I was less impressed by the audience size. Even split into two teams, it felt like too many cooks in the kitchen. With many escape rooms, you have two or three puzzles going on at once. Rubix Control sticks to one at a time. Each team is paired with one or two of the characters, who show you pictures of the room you’re in. They point out areas of interest, communicate the objective, and switch backgrounds when the audience requests. The goal is for the audience to use chat to work things out and reach a consensus. You can imagine how this works in a chat of 10-20 people.
This issue was exacerbated in the final puzzle, where everyone was brought together once more. Plot twist: one of the cast members was a saboteur the whole time, and if we didn’t uncover them, they would activate the final code and blow everyone up! Yup, someone was sus, and now our team of 30ish people had to sift through their emails to uncover clues. Much like an Among Us game with randoms, the chat was quickly flooded with a knee-jerk accusation. Others insisted on picking apart every single file despite the fact that we were under a three-minute time limit. The knee-jerk crowd won out, and we picked the wrong person.
If I look at it as a live theatre experience, then I got a fun show with a twist ending. And at $14.99 a ticket, I could see myself going back to try for the good ending (the saboteur changes, so my prior knowledge wouldn’t ruin things). As an escape room, I wonder if the large audience size could be reduced. My friends agreed. It often felt like everyone was shouting over each other and getting us nowhere, or two people solved the puzzle before the rest got a chance to even consider it. I’d be willing to pay more to have smaller groups.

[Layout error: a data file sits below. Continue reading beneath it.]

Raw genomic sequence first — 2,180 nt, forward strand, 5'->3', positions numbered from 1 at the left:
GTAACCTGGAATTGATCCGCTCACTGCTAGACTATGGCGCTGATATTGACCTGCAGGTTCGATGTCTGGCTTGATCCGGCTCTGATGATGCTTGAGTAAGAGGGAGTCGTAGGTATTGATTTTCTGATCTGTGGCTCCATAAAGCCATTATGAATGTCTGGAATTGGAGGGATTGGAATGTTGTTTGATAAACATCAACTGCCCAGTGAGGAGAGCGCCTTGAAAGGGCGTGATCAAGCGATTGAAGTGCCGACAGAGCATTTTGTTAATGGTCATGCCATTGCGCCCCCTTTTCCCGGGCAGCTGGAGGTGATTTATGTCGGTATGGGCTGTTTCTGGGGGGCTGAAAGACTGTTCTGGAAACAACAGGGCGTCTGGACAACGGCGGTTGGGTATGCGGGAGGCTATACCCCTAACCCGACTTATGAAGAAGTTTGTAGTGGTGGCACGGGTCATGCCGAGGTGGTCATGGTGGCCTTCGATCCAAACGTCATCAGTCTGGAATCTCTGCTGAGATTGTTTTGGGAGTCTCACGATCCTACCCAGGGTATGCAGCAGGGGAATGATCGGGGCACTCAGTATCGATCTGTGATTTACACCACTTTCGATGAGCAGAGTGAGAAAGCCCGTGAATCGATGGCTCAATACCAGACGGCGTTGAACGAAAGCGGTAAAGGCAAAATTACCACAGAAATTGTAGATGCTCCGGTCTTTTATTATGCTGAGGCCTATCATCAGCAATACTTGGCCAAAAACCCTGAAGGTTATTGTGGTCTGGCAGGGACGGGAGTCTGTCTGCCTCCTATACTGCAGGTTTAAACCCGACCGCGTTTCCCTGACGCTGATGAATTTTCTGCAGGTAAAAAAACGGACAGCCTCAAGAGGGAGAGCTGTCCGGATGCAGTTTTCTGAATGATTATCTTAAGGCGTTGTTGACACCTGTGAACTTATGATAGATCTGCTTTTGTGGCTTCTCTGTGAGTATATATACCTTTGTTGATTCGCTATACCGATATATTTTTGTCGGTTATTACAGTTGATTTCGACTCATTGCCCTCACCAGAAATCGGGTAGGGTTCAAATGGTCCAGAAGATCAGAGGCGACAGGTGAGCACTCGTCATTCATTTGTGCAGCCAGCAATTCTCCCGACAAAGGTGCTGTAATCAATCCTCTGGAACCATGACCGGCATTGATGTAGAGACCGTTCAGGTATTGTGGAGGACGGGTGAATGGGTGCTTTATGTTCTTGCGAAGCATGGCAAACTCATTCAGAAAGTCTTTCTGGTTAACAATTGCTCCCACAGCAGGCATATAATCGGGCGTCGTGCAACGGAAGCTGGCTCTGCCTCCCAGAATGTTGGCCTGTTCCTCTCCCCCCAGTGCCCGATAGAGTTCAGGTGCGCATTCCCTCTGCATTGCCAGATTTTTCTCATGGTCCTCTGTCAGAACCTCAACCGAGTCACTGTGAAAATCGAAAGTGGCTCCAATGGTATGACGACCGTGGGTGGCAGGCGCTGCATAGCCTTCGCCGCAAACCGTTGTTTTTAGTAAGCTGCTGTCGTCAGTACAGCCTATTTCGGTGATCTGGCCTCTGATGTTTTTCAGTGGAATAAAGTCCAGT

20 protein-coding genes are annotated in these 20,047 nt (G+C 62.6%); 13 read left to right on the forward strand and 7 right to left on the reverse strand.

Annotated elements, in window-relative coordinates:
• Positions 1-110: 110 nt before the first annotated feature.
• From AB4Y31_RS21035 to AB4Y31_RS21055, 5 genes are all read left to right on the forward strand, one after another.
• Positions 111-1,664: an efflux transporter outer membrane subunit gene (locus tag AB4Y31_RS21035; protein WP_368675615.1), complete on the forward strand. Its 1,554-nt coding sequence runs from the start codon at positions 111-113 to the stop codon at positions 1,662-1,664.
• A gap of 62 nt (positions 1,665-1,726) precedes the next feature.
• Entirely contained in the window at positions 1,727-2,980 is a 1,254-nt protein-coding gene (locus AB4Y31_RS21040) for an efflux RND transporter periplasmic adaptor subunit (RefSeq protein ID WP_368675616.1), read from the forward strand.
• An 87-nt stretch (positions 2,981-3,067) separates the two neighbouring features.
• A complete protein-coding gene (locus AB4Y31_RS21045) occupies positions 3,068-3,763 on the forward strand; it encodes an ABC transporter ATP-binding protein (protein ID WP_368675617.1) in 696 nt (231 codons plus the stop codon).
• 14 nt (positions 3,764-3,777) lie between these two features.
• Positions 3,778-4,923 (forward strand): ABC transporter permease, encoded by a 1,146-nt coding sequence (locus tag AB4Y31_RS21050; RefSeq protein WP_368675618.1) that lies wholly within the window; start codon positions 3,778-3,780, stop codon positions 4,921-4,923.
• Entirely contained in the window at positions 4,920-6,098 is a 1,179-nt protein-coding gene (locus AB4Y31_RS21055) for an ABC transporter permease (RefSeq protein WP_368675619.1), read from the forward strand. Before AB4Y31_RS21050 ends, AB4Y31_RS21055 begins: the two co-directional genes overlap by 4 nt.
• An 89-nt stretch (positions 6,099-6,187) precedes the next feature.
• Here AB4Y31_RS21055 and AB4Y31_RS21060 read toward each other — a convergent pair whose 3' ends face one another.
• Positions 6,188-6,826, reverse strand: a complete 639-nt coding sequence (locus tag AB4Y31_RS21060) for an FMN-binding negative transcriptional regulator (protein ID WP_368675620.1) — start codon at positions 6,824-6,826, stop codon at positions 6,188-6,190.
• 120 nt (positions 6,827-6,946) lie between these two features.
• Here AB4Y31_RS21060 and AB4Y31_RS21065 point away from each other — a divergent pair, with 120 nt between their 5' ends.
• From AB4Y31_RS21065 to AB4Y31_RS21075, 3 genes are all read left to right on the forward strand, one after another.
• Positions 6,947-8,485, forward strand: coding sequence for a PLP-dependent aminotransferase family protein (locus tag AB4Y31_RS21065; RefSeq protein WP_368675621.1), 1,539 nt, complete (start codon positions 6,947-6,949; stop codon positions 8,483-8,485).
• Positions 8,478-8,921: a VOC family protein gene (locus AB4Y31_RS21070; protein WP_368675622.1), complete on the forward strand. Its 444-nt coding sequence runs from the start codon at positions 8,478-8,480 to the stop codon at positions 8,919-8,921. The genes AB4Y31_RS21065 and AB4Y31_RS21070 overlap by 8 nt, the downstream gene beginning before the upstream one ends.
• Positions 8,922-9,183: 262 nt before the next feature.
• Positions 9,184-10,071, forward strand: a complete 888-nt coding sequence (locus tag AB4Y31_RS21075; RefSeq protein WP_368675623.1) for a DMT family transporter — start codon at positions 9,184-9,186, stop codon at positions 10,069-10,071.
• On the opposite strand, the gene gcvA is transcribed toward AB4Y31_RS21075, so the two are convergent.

That’s because the overall experience of Seize the Show is a wonderful innovation. I haven’t been to the theatre since the pandemic started, and Rubix Control was able to give me a taste of that. The fact that it comes with a user-friendly phone game gives it more story and flexibility than the typical Zoom escape room. Unique as it is, and accessible as it is, I can see it becoming a viable format even after in-person theatre and escape rooms come back.
Should you find yourself unenthused about the prospect of another night of Zoom Jackbox and Among Us, Rubix Control is a great way to spice up game night.
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Sergio is the Lead News Editor for TheGamer. But usually he asks people to call him “Serg” because he wants to sound cool like the guy from System of a Down. He began as a convention reporter for FLiP Magazine and Albany Radio’s The Shaw Report to get free badges to Comic-Con. Eventually he realized he liked talking to game developers and discovering weird new indie games. Now he brings that love of weird games to TheGamer, where he tries to talk about them in clickable ways so you grow to love them too. When he’s not stressing over how to do that, he’s a DM, Cleric of Bahamut, cosplay boyfriend, and occasional actor.